The immune disease AIDS became known to the general public in France in 1982 . Nureyev was believed to have contracted the HI virus in the early 1980s . For many years he denied rumors about his health, and around 1990, when his illness was evident, he brought forward other ailments. In his last performance of La Bayadère in 1992, Nureyev, who was already too weak and had to sit on a chair, suffered a fit of weakness during the spontaneous ovations of the audience. The French Minister of Culture Jack Lang awarded him France's highest cultural distinction, and Nureyev was made a Knight of the Ordre des Arts et des Lettres .
Rudolf Nureyev died a few months later at the age of 54 of complications from AIDS . His coffin was laid out in public and, on January 12, 1993, according to his last will, he was buried in the Russian cemetery in Sainte-Geneviève-des-Bois near Paris. The extraordinary tomb of Nureyev (1996), which is covered with a mosaic in the form of an oriental kilim rug , was created by the Italian set designer Ezio Frigerio .
In 1998 the Rudolf-Nurejew-Promenade in Vienna- Donaustadt (22nd district) was named after him.
Nureyev brought about a revival of the classical repertoire in the West. He freshened up the Soviet choreographies of the great classical ballets with his changes. He also favored a more technical virtuosity-oriented conception of the roles, for example in the romantic ballet Giselle , in which the mimic-theatrical moment emerged beforehand. Nureyev's stage presence gave more weight to the male part, which in Soviet ballet with virtuoso bravura solos required a more athletic type of dancer. This also changed the lyrical ballet, which was tailored to ballerinas, to a type in which the solo dancer played an equal role and no longer only functioned as a pas de deux partner of the dancer.
Nureyev in film, literature and art
In addition to ballet, he was also active in other artistic fields. During the seventies, Nureyev appeared with limited success in several films and toured the United States with a revival of the Broadway musical The King and I . In 1976 he played Rudolph Valentino in Ken Russell's film, but he had neither the talent nor the discipline for a serious film career. In 1977 he was a guest star on the Muppet Show (2nd season).
The Irish-American author Colum McCann set Nureyev in his novel biography The Dancer a literary monument. The Franco-German sculptor and graphic artist Arno Breker drew Nureyev, who was his model, in Paris in 1974 with two lithographs that Chagall's master printer Fernand Mourlot made . The American photographer Richard Avedon took pictures of him immediately after Nureyev's arrival in Paris.
In July 2017 a ballet about Nureyev was to be premiered in the Bolshoi, which was staged by Kirill Serebrennikow together with the choreographer Yuri Possochow . The current director of the theater, Vladimir Urin , decided to cancel the production three days before the premiere.
In 2018, the film The White Crow by director Ralph Fiennes premiered at the Telluride Film Festival . The film is about Nureyev's dramatic escape to the West during a guest performance by the Mariinsky Ballet in Paris. The Ukrainian dancer Oleg Ivenko plays Nureyev and Fiennes his ballet master Alexander Pushkin .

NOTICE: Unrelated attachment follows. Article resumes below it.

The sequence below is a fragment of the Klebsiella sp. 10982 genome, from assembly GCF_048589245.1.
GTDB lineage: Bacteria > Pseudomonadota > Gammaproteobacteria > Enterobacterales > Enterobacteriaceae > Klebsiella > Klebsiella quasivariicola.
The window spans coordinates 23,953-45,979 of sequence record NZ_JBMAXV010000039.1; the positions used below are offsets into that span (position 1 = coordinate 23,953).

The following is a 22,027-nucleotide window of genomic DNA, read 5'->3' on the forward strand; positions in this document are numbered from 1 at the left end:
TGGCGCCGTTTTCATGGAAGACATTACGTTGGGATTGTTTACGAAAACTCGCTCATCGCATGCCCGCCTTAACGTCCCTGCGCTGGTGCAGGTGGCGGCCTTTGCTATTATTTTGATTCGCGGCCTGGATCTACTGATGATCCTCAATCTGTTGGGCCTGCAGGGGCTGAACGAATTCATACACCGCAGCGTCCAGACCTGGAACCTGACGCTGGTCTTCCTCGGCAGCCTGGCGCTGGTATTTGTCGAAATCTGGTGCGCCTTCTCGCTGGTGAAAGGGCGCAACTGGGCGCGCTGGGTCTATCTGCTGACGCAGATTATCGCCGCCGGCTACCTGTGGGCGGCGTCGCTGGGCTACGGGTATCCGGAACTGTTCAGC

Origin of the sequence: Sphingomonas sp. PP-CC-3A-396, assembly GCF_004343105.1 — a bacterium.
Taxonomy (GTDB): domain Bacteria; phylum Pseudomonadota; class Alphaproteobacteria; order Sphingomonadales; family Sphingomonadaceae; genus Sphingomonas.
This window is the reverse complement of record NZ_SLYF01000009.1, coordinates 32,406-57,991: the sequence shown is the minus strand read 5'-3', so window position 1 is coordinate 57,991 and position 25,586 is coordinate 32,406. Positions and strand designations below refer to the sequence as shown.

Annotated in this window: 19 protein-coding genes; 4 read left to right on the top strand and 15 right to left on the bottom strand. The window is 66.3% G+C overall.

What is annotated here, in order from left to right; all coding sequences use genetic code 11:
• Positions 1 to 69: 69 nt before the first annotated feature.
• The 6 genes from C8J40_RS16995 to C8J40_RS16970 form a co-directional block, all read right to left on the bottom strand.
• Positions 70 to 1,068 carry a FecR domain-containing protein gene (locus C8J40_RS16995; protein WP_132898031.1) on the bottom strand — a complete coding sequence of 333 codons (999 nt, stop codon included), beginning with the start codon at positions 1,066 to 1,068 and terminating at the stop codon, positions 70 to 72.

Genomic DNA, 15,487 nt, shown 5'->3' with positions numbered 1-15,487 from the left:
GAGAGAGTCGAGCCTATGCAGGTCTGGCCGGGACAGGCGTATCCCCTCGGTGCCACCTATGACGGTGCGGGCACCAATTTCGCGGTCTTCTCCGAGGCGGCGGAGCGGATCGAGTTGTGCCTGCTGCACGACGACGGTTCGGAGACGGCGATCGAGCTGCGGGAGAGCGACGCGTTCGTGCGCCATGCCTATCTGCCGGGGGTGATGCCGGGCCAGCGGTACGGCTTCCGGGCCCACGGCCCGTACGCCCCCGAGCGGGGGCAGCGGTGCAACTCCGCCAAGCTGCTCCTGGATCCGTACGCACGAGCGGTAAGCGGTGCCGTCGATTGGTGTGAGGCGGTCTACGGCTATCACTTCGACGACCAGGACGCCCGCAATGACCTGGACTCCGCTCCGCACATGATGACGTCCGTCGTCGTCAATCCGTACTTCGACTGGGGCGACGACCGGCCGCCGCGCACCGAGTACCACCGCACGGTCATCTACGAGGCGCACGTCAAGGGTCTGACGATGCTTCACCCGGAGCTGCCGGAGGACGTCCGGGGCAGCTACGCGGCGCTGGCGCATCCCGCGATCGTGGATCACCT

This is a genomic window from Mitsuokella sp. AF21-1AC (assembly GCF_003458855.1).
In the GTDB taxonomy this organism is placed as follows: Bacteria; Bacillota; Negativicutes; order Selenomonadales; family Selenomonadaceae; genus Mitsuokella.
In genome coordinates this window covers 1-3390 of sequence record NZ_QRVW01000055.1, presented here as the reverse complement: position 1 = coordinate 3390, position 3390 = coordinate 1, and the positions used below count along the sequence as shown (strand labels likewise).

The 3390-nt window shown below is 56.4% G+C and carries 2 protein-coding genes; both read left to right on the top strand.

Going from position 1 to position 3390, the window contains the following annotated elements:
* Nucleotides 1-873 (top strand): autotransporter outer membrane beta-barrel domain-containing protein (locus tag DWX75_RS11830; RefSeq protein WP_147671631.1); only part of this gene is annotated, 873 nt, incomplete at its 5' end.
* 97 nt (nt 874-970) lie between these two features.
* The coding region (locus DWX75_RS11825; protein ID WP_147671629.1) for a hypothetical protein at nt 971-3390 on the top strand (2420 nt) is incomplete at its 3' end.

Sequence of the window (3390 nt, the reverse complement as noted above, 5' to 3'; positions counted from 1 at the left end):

- Alexander Bland: The Nureyev Image . Times Books, New York 1977, 2nd edition, ISBN 0-8129-0664-0 .
- Alfred Oberzaucher : Hommage in memoriam Rudolf Nurejew: Choreographies by Rudolf Nurejew from Swan Lake, Sleeping Beauty and Raymonda . Vienna State Opera. Vienna, 1993.
- Otis Stuart: Nureyev. The biography . From the American by Angela Schumitz. Europa Verlag, Vienna-Munich 1996, ISBN 3-203-83000-0 .
- Peter Watson: Nureyev. The biography . Econ Verlag , Munich 1998, ISBN 978-3-612-26483-1 .
- Andrea Amort (ed.): Nurejew and Vienna. A passionate relationship . Brandstätter Verlag, Vienna 2003, ISBN 3-85498-260-7 and hardcover ISBN 3-85498-227-5 .
- Colum McCann : The dancer . Rowohlt, Reinbek 2003, ISBN 978-3-498-04476-3 .
- Elke Heidenreich and Michael Sowa : Nurejew's dog or what sehnsucht can. Rowohlt Tb., Reinbek 2007, ISBN 978-3-499-24260-1 .
- Julie Kavanagh : Rudolf Nureyev. The Life . Penguin publ. London 2007, ISBN 978-1-905490-15-8 .
- Julie Kavanagh: Nureyev. The biography . Propylaea, Berlin 2008, ISBN 978-3-549-07347-6 .
- Pierre-Henri Verlhac: Nureyev. Pictures of a life . Foreword by Vladimir Malakhov . Henschel Verlag, Berlin 2008, ISBN 978-3-89487-606-7 .
- Jan Stanislaw Witkiewicz: Rudolf Nurejew. The biography . Theater der Zeit , Berlin 2016, ISBN 978-3-95749-068-1 .
- Nureyev - The White Crow ( The White Crow ). Feature film, Great Britain 2018, 122 min. With Oleg Iwenko . Directed by Ralph Fiennes .
- Rudolf Nureyev. The leap into freedom. (OT: Rudolf Nureyev - Dance to Freedom. ) Documentary with game scenes, Great Britain, 2015, 90 min. (Original version), 60:10 min., Written and directed: Richard Curson Smith, production: IWC Media, Absinthe Film, BBC , ZDF , German first broadcast: August 31, 2016 on arte, table of contents by ARD ; with Artem Ovcharenko, the first dancer (Primoballerino) in the Bolshoi Ballet as Rudolf Nurejew.
- Nurejew - From Russia with Love . Documentary, Great Britain, Russia 2007, 89 min., Script and director: John Bridcut, production: BBC , ZDF , arte , German first broadcast: March 17, 2008, summary by arte, ( Memento from July 28, 2010 in the Internet Archive ).
- Homage to Rudolf Nureyev - excerpts . Documentary, France 2002, 26 min., Director: Denis Caïozzi, production: arte, first broadcast: September 25, 2004, summary by arte, ( memento of August 13, 2010 in the Internet Archive ).
- Literature by and about Rudolf Chametowitsch Nurejew in the catalog of the German National Library
- Rudolf Nureyev in theInternet Movie Database(English)
- Rudolf Nureyev Foundation (English)
- The only pop star in classical dance. In: Die Welt , March 17, 2008
- Memories of Rudolf Nureyev. "Who else if not me?" In: NZZ , January 6, 2003.
- Rudolf Nureyev Foundation: Biography - Childhood in Russia.
- Jennifer Dunning: Love Lost and Fame Gained for a Young Nureyev. In: New York Times , August 29, 2007.
- Rudolf Nureyev: The Life by Julie Kavanagh. ( Memento of January 11, 2012 in the Internet Archive ). In: London Review of Books , November 29, 2007.
- Obituaries: Ninel Kurgapkina. In: Daily Telegraph , May 15, 2009.
- Matthew Gurewitsch: The Nureyev Nobody Knows, Young and Wild. In: New York Times , August 26, 2007.
- Clive Barnes: Attitudes - About Russian dancer Rudolf Nureyew. ( Memento from July 8, 2012 in the web archive archive.today ) In: Dance Magazine , August 2003.
- Artem Ovcharenko . ( artemovcharenko.com [accessed January 12, 2018]).
|SURNAME||Nureyev, Rudolf Chametowitsch|
|ALTERNATIVE NAMES||Rudolf Xämät ulı Nuriev (Tatar); Рудольф Хаметович Нуреев (Russian); Rudolf Chametovič Nureev (transcription); Nurejev; Nureyev|
|BRIEF DESCRIPTION||Russian-Austrian ballet dancer|
|DATE OF BIRTH||March 17, 1938|
|PLACE OF BIRTH||near Irkutsk in a train|
|DATE OF DEATH||January 6, 1993|
|Place of death||Paris|